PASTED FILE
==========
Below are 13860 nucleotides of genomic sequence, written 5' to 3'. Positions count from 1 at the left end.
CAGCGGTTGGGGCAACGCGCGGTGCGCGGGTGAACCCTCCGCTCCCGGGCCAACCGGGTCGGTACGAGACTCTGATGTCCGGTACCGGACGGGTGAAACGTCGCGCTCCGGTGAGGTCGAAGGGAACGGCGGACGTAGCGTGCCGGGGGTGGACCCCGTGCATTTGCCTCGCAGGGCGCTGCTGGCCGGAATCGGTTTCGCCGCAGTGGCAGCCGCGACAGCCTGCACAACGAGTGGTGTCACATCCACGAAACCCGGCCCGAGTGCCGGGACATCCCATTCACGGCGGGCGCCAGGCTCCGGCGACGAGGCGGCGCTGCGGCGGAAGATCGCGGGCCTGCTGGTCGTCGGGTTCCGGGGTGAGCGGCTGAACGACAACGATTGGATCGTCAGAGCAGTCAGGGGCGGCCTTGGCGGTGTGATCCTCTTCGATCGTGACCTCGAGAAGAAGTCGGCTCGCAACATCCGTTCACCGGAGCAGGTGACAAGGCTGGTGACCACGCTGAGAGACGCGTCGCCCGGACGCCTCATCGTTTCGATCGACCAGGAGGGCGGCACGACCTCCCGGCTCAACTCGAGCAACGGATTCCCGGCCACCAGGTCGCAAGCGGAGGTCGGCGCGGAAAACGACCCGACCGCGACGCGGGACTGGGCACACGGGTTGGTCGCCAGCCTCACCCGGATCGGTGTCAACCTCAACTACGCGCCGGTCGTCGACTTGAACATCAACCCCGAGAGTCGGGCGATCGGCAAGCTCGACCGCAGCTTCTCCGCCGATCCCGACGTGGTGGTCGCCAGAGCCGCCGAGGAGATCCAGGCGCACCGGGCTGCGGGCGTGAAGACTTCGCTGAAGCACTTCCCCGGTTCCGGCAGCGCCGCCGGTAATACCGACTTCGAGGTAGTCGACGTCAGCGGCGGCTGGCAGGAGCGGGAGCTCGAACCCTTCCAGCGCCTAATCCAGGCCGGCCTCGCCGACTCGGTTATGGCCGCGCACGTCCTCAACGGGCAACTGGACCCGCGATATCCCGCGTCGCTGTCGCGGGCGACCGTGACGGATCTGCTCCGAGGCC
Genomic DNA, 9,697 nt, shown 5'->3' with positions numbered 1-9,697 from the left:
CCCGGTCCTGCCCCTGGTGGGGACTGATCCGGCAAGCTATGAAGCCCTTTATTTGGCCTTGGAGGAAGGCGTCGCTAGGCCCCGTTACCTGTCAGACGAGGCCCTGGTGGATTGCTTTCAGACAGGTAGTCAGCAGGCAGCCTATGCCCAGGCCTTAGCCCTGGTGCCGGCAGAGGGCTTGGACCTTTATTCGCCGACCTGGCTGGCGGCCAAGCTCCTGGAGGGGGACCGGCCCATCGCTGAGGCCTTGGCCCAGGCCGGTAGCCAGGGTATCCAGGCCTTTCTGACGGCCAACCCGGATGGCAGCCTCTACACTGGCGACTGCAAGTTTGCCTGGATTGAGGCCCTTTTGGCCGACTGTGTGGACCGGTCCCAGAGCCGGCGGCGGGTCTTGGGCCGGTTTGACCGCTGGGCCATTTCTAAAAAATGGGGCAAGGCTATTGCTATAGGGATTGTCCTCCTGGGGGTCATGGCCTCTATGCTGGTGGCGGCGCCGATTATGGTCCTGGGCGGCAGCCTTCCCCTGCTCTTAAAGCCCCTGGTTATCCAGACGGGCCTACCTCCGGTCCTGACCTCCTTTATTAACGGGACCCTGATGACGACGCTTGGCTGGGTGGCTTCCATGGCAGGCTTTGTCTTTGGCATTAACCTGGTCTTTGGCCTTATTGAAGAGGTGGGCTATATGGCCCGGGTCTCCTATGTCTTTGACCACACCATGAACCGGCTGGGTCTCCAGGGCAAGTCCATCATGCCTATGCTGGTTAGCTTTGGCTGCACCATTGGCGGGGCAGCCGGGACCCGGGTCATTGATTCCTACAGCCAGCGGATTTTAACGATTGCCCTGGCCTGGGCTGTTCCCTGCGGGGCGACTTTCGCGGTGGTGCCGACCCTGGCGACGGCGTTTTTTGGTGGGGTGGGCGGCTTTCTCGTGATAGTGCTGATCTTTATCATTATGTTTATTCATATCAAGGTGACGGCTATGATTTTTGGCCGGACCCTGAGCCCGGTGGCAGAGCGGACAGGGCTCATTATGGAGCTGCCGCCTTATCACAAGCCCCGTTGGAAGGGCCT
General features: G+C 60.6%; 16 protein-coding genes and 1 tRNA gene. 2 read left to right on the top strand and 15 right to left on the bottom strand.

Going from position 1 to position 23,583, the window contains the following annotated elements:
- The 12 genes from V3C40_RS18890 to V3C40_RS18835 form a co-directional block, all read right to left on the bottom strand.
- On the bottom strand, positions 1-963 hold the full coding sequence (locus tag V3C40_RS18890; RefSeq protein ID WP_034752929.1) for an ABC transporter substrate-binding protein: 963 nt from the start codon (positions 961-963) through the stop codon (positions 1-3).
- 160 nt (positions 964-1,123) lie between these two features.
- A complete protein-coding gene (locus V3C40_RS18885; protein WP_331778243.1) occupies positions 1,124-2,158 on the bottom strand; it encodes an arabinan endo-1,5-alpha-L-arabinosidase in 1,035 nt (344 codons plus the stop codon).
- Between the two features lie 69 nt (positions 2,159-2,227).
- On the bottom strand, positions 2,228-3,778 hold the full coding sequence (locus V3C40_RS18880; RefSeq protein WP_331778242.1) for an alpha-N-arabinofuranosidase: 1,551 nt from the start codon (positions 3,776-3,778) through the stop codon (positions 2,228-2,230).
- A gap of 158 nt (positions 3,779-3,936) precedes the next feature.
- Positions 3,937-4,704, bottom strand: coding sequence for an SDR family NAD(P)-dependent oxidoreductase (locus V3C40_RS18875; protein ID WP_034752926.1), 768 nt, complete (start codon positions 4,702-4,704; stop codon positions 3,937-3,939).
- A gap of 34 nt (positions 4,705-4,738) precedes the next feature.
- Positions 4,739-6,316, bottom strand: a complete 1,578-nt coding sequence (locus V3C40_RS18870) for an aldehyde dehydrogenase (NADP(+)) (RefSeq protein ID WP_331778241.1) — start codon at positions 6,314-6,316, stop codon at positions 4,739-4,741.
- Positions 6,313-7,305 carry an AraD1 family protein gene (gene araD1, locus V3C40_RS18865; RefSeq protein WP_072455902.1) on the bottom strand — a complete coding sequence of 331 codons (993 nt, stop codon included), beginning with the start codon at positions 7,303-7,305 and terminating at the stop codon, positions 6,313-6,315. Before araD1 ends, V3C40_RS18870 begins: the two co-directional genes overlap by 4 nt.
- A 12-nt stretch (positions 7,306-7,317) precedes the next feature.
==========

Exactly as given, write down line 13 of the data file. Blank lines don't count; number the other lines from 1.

- A gap of 158 nt (positions 3,779-3,936) precedes the next feature.